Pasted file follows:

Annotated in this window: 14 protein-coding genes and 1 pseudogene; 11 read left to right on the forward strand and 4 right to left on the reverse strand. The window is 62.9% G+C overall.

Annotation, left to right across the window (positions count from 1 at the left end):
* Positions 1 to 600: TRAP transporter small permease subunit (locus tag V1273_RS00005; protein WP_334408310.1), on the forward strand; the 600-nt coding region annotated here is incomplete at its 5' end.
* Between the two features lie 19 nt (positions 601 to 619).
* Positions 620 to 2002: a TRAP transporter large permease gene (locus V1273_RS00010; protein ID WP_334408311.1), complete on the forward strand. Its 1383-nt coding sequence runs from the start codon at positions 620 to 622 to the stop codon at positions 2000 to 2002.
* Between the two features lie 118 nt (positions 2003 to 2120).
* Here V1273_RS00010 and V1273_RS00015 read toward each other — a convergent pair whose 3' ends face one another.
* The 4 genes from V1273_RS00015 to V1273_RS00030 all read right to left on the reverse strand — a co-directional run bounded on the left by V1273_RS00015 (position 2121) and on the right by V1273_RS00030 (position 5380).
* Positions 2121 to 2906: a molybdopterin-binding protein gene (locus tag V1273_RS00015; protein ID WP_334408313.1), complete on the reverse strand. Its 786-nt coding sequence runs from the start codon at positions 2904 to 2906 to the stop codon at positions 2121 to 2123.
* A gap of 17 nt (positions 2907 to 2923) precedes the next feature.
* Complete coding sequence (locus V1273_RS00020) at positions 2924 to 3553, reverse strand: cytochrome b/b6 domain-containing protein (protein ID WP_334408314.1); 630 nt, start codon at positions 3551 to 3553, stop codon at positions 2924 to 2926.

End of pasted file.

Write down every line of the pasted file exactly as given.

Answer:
Annotated in this window: 14 protein-coding genes and 1 pseudogene; 11 read left to right on the forward strand and 4 right to left on the reverse strand. The window is 62.9% G+C overall.

Annotation, left to right across the window (positions count from 1 at the left end):
* Positions 1 to 600: TRAP transporter small permease subunit (locus tag V1273_RS00005; protein WP_334408310.1), on the forward strand; the 600-nt coding region annotated here is incomplete at its 5' end.
* Between the two features lie 19 nt (positions 601 to 619).
* Positions 620 to 2002: a TRAP transporter large permease gene (locus V1273_RS00010; protein ID WP_334408311.1), complete on the forward strand. Its 1383-nt coding sequence runs from the start codon at positions 620 to 622 to the stop codon at positions 2000 to 2002.
* Between the two features lie 118 nt (positions 2003 to 2120).
* Here V1273_RS00010 and V1273_RS00015 read toward each other — a convergent pair whose 3' ends face one another.
* The 4 genes from V1273_RS00015 to V1273_RS00030 all read right to left on the reverse strand — a co-directional run bounded on the left by V1273_RS00015 (position 2121) and on the right by V1273_RS00030 (position 5380).
* Positions 2121 to 2906: a molybdopterin-binding protein gene (locus tag V1273_RS00015; protein ID WP_334408313.1), complete on the reverse strand. Its 786-nt coding sequence runs from the start codon at positions 2904 to 2906 to the stop codon at positions 2121 to 2123.
* A gap of 17 nt (positions 2907 to 2923) precedes the next feature.
* Complete coding sequence (locus V1273_RS00020) at positions 2924 to 3553, reverse strand: cytochrome b/b6 domain-containing protein (protein ID WP_334408314.1); 630 nt, start codon at positions 3551 to 3553, stop codon at positions 2924 to 2926.